To write an effective marketing plan you must incorporate the strategic goals of your company and tie them to the marketing plan. This is the only way that marketing can help you reach those goals. Begin by creating marketing goals that relate to your strategic objectives.
A client recently asked me, “How do you create a marketing plan?” I’ve been thinking about marketing plans a lot lately, and about how few companies put together a comprehensive marketing plan. Of course big companies almost always develop a complete comprehensive plan but smaller companies often use the, "I’ll try that approach." Do you have a comprehensive marketing plan?
There is a right way and a wrong way to create a marketing plan. The wrong way is using the shotgun approach where you try a little bit of everything to see if any of it works. I have to admit that in the past I have been guilty of that myself. Like the old saying goes, if I throw enough mud against the wall some of it is bound to stick. The wrong way does not consider all of the stakeholders and doesn’t use the long-term approach.
Start with branding and a brand vision; what does your brand stand for? What do you want customers to know about your company? Can you use a different positioning than what your competitors use? Why should customers call your company and not some other? What makes your company unique? People buy uniqueness.
To write an effective marketing plan you must incorporate the strategic goals of your company and tie them to the marketing plan. This is the only way that marketing can help you reach those goals. Begin by creating marketing goals that relate to your strategic objectives. Develop strategies and tactics with which to attain your marketing goals. The goals must be specific and measurable in order to track your progress. Your tactics must generate maximum awareness for the smallest investment.
Keep your marketing budget in mind when you develop your tactics. Budget is everything. If your plan exceeds your budget, you need a new plan. Plan spending by quarters based on revenue generation so that you can stay on track. Make sure that you develop contingencies plans should funding not materialize, plans change, or if you develop an influx of additional marketing funds. A spreadsheet works well to help you visualize spending over the course of the year and you could use it to examine alternatives.
Benchmarking is an important part of a full marketing plan. Benchmarking is a process where you compare your company against best practices used by other companies. Include details for your benchmarking plan; this process can make or break your marketing plan. What companies are you going to compare? Are you going to use primary research or are you going to attempt to locate secondary research?
Secondary research will save money if you can find it because somebody else has already paid to conduct it. In addition, what metrics and tactics will you use for your benchmarking? Are you going to measure sales increase? If so, how are you going to tie the increase to the individual marketing campaign? Will you measure consumer awareness or the number of responses or leads to the call to action in a particular ad? You must measure your baseline awareness before enacting a new marketing plan because without it you cannot measure progress.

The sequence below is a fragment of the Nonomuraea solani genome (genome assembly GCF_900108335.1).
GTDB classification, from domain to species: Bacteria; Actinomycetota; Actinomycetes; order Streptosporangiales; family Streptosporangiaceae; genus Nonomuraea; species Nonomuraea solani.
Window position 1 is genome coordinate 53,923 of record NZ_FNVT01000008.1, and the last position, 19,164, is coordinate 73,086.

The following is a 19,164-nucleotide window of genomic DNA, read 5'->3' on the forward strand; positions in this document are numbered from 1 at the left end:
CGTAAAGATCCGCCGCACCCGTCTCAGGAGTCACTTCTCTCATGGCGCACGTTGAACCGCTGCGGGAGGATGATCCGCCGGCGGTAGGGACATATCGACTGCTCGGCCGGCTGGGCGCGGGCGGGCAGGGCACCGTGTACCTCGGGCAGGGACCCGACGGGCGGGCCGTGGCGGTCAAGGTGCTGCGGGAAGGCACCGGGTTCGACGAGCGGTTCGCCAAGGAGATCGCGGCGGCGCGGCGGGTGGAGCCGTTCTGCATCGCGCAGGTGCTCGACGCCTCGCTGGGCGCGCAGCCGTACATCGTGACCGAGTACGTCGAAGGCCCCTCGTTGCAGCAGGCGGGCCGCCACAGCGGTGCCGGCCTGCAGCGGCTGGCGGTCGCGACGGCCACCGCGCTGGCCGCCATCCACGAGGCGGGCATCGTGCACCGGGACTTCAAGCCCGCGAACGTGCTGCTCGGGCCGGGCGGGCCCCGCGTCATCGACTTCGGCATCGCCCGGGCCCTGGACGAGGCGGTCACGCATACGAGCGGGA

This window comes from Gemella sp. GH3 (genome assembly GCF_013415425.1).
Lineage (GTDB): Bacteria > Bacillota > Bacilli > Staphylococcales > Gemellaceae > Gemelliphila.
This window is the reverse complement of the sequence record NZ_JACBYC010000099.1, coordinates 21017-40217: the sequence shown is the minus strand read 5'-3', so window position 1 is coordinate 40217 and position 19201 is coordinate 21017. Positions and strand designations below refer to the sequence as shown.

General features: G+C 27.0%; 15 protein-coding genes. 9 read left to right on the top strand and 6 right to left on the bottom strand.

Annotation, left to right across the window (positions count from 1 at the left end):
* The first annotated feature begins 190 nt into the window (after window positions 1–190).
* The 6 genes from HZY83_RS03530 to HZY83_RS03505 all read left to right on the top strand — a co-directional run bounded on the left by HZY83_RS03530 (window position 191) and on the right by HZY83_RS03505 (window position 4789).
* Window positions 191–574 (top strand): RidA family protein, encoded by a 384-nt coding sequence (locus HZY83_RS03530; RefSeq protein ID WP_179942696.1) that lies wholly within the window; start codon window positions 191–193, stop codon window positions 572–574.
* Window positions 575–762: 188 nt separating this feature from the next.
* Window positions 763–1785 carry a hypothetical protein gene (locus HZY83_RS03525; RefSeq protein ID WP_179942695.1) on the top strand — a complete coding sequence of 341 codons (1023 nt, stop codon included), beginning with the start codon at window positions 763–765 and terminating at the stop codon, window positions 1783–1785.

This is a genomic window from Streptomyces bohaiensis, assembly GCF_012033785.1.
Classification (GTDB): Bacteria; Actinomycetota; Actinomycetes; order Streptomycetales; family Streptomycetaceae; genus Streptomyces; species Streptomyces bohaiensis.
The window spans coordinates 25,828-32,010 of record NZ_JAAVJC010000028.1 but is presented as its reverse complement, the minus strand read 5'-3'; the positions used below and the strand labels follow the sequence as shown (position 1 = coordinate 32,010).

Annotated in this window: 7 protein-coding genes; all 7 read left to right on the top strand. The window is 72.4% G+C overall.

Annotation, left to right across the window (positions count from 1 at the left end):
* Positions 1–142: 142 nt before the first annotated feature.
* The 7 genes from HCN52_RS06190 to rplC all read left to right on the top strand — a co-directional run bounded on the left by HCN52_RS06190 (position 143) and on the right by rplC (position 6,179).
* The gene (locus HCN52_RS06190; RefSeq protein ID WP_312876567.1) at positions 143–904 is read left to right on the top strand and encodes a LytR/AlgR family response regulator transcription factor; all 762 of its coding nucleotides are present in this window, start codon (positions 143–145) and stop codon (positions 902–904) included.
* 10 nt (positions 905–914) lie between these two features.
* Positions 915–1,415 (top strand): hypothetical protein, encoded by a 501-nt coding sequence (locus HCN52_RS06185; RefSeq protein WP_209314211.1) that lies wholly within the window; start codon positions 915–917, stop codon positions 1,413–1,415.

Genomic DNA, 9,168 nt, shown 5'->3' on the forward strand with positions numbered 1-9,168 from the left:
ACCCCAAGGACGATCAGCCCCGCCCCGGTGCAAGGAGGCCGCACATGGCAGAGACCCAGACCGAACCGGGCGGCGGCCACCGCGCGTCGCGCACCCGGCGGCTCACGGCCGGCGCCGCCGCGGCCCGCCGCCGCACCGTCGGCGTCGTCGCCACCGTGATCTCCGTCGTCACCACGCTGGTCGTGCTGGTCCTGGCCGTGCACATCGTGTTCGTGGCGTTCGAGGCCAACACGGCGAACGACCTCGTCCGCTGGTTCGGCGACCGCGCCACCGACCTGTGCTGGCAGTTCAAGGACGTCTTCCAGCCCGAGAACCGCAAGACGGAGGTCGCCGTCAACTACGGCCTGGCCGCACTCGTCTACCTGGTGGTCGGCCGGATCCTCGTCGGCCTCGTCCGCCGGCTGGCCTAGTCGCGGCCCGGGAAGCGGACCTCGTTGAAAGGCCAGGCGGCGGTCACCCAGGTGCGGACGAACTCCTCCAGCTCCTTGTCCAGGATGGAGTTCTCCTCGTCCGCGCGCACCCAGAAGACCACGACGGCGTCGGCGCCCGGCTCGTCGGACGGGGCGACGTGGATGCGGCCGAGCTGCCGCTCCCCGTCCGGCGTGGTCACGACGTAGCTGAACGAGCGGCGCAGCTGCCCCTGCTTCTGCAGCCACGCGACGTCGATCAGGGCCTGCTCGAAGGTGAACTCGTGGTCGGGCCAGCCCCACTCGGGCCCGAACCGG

I also like to include a SWOT (strengths, weaknesses, opportunities, and threats) analysis. Look at your company to determine its strengths compared to your competitors. What do you do well? What weaknesses do have that you need to shore up? Looking at your industry and your trading area, what opportunities do you see on which you can capitalize? Do you foresee any threats to your business or industry?
In addition, review all of the marketing or advertising strategies that you have used in the past and evaluate the effectiveness of each of them. You don’t need to reinvent the wheel but you also don’t want to duplicate efforts you’ve already expended particularly if they didn’t work as effectively as you had planned. When developing a list of tactics, don’t forget to include social media, mobile marketing, and email marketing methods. Facebook and Google Plus can be helpful in promoting your ad or product. Until next time, happy marketing.
My website contains links to all the marketing articles I’ve written for the HVAC-Talk Newsletter. If you are interested in purchasing a copy of my new book, Navigating the Marketing Maze, click here. If you need a branding consultation, a complete strategic marketing plan, or help with marketing services, call or send an email to discuss your needs.
Andy Fracica is president and CEO of Fracica Enterprises, Inc., a consulting firm specializing in marketing, and social media strategy. He has over 30 years of sales, marketing, and product management experience in the heating ventilating and air conditioning (HVAC) industry. He concentrates on helping companies deliver their message in an ever increasingly crowded market by helping HVAC dealers more effectively market their businesses without breaking their budgets. Contact him at 260-338-4554, email@example.com or visit the Fracica Enterprises, Inc. website.